"Plinth come from the Dorset Paeans Collective and make a half remembered music of your dreams. The music is build from sound sources such as music boxes, music cylinder players, automated pianos and the like. Their precise yet haunting melodies overlapping in beautiful reveries. Plinth's first release has been reissued recently as 'Wintersongs' and shows brilliant music can be made by artists in the first stages of their creativity. Their rudimentary skill on early skeletal recordings becomes an asset. Minimal, childlike melodies overlap and cascade gently. Music boxes given way to children singing. This evolves into simple acoustic guitar plucks, distant pianos and trumpet. It's absolutely stunning, a music of stillness and contemplation linking Eno to Satie. Inobtrustive but moving, it connects with the listener at an instinctive level, taking us back to half remembered childhoods. There is a charm to the music, with birds, train and tea pot all quoted as instruments on the sleeve. Heard this makes sense, the music existing within a sound environment, merging with the atmosphere to become almost imperceptible. Although winter themed, this is not bleak music, instead it evokes hibernation and the sleep before renewal.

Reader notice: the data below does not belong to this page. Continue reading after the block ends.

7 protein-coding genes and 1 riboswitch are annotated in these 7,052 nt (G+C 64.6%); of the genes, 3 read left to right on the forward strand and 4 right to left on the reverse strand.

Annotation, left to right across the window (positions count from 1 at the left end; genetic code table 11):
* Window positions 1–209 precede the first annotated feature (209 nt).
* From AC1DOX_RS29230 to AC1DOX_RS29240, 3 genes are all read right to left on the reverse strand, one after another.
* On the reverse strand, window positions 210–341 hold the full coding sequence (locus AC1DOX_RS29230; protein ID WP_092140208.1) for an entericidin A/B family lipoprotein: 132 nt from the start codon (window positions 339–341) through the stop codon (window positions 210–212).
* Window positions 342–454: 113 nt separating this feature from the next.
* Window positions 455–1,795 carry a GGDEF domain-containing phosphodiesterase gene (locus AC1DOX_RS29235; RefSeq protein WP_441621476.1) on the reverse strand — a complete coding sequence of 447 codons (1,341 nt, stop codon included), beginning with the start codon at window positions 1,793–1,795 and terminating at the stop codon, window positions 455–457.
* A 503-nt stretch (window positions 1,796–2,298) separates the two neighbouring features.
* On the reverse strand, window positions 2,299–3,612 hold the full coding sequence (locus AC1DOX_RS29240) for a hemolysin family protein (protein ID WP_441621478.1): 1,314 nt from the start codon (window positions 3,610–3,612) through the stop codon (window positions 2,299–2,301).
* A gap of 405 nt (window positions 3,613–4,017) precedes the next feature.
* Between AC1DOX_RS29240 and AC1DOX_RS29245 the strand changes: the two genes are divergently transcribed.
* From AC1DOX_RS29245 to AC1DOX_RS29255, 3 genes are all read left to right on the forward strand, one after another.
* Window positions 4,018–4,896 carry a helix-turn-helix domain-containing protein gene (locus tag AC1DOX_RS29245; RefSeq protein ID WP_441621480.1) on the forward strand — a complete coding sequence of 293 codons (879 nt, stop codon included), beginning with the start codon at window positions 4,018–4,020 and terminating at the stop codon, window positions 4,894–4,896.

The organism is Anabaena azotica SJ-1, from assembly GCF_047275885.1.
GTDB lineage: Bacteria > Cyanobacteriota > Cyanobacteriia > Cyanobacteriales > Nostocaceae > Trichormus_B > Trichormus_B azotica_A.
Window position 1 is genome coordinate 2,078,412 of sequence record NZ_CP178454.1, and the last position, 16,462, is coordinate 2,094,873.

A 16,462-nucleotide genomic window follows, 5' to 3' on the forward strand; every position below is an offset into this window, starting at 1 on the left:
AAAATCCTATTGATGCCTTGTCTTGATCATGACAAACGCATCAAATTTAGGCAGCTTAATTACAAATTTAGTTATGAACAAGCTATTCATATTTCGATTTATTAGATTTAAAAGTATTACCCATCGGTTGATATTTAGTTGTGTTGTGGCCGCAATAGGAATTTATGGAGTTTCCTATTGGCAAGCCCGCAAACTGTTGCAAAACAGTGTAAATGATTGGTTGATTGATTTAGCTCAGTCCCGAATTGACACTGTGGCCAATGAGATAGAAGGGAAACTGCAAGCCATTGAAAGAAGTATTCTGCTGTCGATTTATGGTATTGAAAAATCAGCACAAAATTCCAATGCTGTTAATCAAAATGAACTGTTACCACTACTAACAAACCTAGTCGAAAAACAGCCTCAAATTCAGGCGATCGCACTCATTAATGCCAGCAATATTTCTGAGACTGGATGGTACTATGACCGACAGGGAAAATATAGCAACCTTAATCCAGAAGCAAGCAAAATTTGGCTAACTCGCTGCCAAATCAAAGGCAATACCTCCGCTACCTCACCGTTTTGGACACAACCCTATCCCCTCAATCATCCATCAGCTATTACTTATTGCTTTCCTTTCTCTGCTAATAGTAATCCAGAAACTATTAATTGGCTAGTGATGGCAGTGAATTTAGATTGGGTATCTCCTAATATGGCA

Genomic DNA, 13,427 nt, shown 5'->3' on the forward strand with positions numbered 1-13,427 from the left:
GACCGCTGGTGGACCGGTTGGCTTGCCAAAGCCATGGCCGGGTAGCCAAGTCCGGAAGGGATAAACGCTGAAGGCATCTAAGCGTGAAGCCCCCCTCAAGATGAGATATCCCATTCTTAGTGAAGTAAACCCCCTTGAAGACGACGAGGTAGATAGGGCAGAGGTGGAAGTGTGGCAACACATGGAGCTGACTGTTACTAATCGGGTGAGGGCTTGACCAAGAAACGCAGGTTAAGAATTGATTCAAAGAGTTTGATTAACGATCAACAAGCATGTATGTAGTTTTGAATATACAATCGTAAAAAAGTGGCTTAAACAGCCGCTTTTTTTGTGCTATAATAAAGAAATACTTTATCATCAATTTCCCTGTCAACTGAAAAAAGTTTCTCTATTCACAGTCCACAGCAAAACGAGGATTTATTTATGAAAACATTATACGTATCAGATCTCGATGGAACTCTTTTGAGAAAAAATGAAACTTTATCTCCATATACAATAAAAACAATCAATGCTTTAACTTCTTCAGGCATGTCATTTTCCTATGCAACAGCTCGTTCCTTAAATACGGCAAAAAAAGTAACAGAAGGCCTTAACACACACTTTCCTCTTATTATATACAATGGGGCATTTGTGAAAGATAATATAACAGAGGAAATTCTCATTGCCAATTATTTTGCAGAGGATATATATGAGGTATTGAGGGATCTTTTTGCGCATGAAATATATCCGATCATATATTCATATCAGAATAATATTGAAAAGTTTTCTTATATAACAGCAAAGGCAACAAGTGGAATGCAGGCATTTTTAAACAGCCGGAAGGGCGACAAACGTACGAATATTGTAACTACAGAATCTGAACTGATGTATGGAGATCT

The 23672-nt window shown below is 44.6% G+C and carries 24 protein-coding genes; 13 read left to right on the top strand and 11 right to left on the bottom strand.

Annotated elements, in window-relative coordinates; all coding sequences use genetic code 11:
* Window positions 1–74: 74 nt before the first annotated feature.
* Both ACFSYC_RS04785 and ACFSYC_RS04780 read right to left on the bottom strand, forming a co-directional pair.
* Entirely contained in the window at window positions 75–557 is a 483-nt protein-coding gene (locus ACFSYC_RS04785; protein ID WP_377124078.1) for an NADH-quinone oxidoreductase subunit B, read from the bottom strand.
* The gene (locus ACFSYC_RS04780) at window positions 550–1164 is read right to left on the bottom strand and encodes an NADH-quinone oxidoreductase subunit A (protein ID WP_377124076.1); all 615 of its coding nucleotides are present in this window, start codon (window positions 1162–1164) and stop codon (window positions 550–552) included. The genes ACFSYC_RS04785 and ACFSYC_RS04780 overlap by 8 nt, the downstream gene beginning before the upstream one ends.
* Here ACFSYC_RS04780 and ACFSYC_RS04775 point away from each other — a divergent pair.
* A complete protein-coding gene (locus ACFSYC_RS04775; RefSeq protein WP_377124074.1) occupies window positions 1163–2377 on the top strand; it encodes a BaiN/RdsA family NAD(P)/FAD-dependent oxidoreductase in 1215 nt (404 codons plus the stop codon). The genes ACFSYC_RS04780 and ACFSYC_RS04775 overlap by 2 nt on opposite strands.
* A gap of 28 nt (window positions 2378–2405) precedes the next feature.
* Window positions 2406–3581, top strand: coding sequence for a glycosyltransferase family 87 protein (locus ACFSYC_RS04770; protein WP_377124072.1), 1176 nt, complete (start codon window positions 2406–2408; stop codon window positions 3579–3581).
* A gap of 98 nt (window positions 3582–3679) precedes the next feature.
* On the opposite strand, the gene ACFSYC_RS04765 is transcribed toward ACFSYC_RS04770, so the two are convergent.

- Harvest Home"
released December 1, 1999
Michael Tanner and Steve Dacosta with Julian Poidevin (melodica) and Nicholas Palmer (piano)